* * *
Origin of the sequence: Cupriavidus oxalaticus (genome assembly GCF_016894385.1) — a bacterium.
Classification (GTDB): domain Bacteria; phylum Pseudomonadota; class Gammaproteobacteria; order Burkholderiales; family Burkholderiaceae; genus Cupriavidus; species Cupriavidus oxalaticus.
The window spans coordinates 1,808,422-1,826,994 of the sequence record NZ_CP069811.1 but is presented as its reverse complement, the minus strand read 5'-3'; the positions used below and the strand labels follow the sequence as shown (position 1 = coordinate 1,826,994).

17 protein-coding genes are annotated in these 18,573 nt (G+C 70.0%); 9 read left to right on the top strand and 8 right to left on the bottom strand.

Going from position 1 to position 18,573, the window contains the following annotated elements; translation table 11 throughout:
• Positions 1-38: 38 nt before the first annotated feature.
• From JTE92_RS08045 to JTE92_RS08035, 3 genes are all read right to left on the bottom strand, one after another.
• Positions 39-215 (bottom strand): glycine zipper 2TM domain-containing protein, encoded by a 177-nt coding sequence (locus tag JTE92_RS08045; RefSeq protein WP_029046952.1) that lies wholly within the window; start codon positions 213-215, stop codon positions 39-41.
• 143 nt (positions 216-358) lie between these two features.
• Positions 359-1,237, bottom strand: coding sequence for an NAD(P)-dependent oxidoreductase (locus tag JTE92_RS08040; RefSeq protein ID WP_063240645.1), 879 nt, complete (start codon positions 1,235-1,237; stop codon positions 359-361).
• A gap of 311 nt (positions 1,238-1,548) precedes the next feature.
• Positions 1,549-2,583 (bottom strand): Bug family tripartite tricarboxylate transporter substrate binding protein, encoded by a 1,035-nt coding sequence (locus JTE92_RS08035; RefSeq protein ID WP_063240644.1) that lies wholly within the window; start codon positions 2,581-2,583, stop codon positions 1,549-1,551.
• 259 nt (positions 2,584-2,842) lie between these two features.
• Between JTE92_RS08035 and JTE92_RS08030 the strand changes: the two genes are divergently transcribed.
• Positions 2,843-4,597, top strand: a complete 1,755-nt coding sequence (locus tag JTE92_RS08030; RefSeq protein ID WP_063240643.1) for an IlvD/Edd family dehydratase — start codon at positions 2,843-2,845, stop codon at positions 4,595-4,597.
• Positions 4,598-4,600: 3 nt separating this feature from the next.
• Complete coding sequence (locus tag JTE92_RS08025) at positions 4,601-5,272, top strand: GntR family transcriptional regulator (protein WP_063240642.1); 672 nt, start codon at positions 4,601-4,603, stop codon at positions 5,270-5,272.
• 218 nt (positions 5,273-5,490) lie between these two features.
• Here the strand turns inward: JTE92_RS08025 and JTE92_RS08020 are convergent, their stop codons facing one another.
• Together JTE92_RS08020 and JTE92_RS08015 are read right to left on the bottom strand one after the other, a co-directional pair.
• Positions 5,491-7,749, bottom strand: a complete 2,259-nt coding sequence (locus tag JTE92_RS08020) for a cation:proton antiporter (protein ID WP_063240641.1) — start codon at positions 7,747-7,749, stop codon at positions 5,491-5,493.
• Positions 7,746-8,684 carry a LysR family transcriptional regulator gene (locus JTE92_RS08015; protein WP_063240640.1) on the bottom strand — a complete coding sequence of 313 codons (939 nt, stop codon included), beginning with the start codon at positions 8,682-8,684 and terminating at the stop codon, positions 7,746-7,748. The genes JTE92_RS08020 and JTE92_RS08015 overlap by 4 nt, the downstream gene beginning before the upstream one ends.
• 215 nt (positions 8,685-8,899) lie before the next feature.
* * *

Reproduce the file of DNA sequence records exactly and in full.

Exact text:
Origin of the sequence: Cupriavidus oxalaticus (genome assembly GCF_016894385.1) — a bacterium.
Classification (GTDB): domain Bacteria; phylum Pseudomonadota; class Gammaproteobacteria; order Burkholderiales; family Burkholderiaceae; genus Cupriavidus; species Cupriavidus oxalaticus.
The window spans coordinates 1,808,422-1,826,994 of the sequence record NZ_CP069811.1 but is presented as its reverse complement, the minus strand read 5'-3'; the positions used below and the strand labels follow the sequence as shown (position 1 = coordinate 1,826,994).

17 protein-coding genes are annotated in these 18,573 nt (G+C 70.0%); 9 read left to right on the top strand and 8 right to left on the bottom strand.

Going from position 1 to position 18,573, the window contains the following annotated elements; translation table 11 throughout:
• Positions 1-38: 38 nt before the first annotated feature.
• From JTE92_RS08045 to JTE92_RS08035, 3 genes are all read right to left on the bottom strand, one after another.
• Positions 39-215 (bottom strand): glycine zipper 2TM domain-containing protein, encoded by a 177-nt coding sequence (locus tag JTE92_RS08045; RefSeq protein WP_029046952.1) that lies wholly within the window; start codon positions 213-215, stop codon positions 39-41.
• 143 nt (positions 216-358) lie between these two features.
• Positions 359-1,237, bottom strand: coding sequence for an NAD(P)-dependent oxidoreductase (locus tag JTE92_RS08040; RefSeq protein ID WP_063240645.1), 879 nt, complete (start codon positions 1,235-1,237; stop codon positions 359-361).
• A gap of 311 nt (positions 1,238-1,548) precedes the next feature.
• Positions 1,549-2,583 (bottom strand): Bug family tripartite tricarboxylate transporter substrate binding protein, encoded by a 1,035-nt coding sequence (locus JTE92_RS08035; RefSeq protein ID WP_063240644.1) that lies wholly within the window; start codon positions 2,581-2,583, stop codon positions 1,549-1,551.
• 259 nt (positions 2,584-2,842) lie between these two features.
• Between JTE92_RS08035 and JTE92_RS08030 the strand changes: the two genes are divergently transcribed.
• Positions 2,843-4,597, top strand: a complete 1,755-nt coding sequence (locus tag JTE92_RS08030; RefSeq protein ID WP_063240643.1) for an IlvD/Edd family dehydratase — start codon at positions 2,843-2,845, stop codon at positions 4,595-4,597.
• Positions 4,598-4,600: 3 nt separating this feature from the next.
• Complete coding sequence (locus tag JTE92_RS08025) at positions 4,601-5,272, top strand: GntR family transcriptional regulator (protein WP_063240642.1); 672 nt, start codon at positions 4,601-4,603, stop codon at positions 5,270-5,272.
• 218 nt (positions 5,273-5,490) lie between these two features.
• Here the strand turns inward: JTE92_RS08025 and JTE92_RS08020 are convergent, their stop codons facing one another.
• Together JTE92_RS08020 and JTE92_RS08015 are read right to left on the bottom strand one after the other, a co-directional pair.
• Positions 5,491-7,749, bottom strand: a complete 2,259-nt coding sequence (locus tag JTE92_RS08020) for a cation:proton antiporter (protein ID WP_063240641.1) — start codon at positions 7,747-7,749, stop codon at positions 5,491-5,493.
• Positions 7,746-8,684 carry a LysR family transcriptional regulator gene (locus JTE92_RS08015; protein WP_063240640.1) on the bottom strand — a complete coding sequence of 313 codons (939 nt, stop codon included), beginning with the start codon at positions 8,682-8,684 and terminating at the stop codon, positions 7,746-7,748. The genes JTE92_RS08020 and JTE92_RS08015 overlap by 4 nt, the downstream gene beginning before the upstream one ends.
• 215 nt (positions 8,685-8,899) lie before the next feature.